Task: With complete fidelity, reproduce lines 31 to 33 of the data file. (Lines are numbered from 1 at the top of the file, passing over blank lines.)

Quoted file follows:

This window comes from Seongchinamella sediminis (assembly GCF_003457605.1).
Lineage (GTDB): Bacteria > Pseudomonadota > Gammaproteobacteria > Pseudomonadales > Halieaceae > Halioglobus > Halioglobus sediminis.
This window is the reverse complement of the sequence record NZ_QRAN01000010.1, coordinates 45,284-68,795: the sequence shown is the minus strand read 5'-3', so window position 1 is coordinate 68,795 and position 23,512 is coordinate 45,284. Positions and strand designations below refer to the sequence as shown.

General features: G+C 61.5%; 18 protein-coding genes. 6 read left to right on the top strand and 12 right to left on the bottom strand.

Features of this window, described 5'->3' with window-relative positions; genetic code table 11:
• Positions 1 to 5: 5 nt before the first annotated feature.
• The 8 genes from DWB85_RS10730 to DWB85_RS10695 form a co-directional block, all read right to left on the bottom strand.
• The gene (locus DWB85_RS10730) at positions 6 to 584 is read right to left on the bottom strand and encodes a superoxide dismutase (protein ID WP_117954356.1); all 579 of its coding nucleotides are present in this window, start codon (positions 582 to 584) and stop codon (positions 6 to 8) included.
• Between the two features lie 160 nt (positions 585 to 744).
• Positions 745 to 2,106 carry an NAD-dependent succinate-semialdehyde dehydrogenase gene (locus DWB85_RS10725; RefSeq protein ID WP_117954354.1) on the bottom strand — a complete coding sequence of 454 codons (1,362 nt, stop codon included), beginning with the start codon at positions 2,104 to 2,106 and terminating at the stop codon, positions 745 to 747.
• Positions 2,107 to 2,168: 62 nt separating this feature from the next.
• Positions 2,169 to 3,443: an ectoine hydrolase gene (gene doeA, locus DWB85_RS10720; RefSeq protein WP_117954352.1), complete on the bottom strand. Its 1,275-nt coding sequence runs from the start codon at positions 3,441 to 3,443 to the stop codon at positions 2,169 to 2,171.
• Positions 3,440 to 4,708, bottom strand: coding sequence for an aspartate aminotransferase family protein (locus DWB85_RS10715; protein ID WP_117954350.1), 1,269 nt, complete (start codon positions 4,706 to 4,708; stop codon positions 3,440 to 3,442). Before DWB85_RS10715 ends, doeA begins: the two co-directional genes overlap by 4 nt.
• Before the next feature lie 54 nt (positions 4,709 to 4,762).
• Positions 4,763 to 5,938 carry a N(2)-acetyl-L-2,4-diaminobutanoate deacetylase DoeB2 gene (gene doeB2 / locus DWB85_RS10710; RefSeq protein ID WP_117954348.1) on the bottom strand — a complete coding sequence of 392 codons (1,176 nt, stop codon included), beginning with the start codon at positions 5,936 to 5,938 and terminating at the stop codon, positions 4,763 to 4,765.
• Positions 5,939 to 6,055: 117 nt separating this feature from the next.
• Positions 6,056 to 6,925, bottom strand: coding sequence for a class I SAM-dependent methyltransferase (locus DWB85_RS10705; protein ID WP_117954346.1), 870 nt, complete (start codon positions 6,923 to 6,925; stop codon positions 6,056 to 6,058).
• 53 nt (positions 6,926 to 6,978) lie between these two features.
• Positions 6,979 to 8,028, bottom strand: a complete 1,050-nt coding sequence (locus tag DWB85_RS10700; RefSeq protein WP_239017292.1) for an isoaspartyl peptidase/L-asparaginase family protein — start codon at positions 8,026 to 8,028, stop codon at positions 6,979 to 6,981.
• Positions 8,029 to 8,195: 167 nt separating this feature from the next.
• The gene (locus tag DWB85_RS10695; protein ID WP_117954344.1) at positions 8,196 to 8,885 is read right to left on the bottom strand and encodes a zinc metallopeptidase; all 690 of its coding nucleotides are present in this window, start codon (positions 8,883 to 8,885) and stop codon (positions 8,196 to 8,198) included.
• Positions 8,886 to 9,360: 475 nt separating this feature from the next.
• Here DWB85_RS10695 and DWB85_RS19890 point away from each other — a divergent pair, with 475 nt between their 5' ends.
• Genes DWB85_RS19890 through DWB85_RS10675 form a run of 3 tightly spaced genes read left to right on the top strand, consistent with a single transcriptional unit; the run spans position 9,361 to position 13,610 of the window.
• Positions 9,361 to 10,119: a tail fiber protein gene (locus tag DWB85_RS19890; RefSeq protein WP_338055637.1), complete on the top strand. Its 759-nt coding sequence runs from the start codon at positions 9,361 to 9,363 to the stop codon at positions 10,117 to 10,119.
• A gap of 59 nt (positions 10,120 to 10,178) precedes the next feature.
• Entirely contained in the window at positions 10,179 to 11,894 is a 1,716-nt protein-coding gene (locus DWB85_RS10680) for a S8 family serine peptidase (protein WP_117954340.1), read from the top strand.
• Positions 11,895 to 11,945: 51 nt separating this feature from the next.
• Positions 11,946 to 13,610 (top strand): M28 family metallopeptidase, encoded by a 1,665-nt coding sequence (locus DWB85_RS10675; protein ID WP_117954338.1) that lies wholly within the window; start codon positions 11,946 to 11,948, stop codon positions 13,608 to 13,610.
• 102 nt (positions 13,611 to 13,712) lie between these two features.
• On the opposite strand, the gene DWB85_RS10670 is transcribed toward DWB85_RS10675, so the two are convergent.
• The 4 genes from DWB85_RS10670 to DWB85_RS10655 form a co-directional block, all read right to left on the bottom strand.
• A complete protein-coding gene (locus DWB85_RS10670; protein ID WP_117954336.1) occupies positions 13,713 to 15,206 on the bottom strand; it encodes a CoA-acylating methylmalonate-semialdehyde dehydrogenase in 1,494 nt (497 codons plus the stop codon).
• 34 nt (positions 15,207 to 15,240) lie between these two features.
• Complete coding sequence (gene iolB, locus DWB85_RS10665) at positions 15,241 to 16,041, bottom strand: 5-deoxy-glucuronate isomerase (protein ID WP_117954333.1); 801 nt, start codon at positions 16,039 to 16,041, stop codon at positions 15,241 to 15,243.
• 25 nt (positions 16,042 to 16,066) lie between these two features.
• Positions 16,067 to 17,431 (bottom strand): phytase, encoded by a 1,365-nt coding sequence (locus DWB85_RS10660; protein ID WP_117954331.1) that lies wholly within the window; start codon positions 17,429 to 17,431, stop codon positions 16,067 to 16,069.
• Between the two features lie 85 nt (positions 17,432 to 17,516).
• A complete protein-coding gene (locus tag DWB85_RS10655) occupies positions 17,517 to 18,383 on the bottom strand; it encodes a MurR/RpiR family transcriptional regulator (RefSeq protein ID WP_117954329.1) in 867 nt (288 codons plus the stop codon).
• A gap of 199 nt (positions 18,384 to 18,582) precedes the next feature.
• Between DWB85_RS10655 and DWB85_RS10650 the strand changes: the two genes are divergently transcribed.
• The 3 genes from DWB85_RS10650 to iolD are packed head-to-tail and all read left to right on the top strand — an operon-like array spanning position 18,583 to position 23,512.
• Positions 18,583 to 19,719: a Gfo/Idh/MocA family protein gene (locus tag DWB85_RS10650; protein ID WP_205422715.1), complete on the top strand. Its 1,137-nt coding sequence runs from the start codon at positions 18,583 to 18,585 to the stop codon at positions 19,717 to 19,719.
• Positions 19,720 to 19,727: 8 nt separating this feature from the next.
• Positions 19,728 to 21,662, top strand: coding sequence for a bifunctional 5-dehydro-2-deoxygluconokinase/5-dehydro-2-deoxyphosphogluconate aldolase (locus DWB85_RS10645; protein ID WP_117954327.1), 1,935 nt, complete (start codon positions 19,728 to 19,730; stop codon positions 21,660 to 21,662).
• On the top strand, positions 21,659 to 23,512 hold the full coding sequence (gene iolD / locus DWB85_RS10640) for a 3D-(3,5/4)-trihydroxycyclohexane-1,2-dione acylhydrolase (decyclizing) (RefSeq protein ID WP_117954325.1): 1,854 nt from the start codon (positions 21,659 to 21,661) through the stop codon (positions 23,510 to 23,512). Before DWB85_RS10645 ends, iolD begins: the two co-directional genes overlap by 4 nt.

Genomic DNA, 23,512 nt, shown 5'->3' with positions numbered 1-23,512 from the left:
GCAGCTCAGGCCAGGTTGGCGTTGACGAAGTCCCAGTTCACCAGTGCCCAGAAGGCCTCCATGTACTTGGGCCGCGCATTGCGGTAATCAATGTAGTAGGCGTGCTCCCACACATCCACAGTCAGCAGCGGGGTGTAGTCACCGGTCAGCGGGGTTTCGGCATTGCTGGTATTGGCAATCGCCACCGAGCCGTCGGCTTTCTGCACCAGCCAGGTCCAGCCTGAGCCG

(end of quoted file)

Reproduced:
• On the opposite strand, the gene DWB85_RS10670 is transcribed toward DWB85_RS10675, so the two are convergent.
• The 4 genes from DWB85_RS10670 to DWB85_RS10655 form a co-directional block, all read right to left on the bottom strand.
• A complete protein-coding gene (locus DWB85_RS10670; protein ID WP_117954336.1) occupies positions 13,713 to 15,206 on the bottom strand; it encodes a CoA-acylating methylmalonate-semialdehyde dehydrogenase in 1,494 nt (497 codons plus the stop codon).